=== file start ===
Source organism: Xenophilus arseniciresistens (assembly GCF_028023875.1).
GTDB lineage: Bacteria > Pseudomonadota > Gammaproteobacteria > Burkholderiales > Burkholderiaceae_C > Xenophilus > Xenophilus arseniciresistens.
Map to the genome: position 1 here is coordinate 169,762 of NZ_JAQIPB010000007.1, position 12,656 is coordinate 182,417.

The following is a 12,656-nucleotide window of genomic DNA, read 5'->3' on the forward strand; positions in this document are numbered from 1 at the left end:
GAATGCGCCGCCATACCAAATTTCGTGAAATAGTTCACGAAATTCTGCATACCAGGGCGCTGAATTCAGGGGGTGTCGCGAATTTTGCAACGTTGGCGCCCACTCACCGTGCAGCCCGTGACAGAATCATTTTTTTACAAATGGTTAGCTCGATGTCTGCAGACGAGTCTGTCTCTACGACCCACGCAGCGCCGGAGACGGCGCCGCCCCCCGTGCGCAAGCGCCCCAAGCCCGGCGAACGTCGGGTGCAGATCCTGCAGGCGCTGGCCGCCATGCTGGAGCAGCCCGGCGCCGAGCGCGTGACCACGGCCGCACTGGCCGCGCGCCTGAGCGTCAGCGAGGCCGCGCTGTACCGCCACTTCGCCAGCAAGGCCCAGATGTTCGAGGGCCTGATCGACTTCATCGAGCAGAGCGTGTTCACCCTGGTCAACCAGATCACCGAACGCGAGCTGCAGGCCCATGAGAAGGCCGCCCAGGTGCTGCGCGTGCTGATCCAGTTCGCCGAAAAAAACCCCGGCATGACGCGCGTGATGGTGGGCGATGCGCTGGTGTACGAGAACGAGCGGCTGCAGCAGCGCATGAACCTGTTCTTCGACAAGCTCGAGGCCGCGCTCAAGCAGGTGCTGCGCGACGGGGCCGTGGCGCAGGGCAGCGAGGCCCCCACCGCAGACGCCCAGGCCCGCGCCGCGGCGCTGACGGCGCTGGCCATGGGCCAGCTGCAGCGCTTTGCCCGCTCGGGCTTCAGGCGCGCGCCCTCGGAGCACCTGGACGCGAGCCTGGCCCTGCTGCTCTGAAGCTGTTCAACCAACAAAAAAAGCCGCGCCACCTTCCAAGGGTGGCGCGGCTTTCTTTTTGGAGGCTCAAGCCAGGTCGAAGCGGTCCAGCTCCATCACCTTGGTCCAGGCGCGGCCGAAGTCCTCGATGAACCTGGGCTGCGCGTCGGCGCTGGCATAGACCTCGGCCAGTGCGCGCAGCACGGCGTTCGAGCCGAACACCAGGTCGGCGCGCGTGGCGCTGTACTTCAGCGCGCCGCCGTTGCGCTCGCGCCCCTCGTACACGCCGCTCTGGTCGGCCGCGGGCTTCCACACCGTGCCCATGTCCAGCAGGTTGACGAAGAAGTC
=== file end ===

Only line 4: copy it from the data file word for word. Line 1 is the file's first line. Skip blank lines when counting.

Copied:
The following is a 12,656-nucleotide window of genomic DNA, read 5'->3' on the forward strand; positions in this document are numbered from 1 at the left end: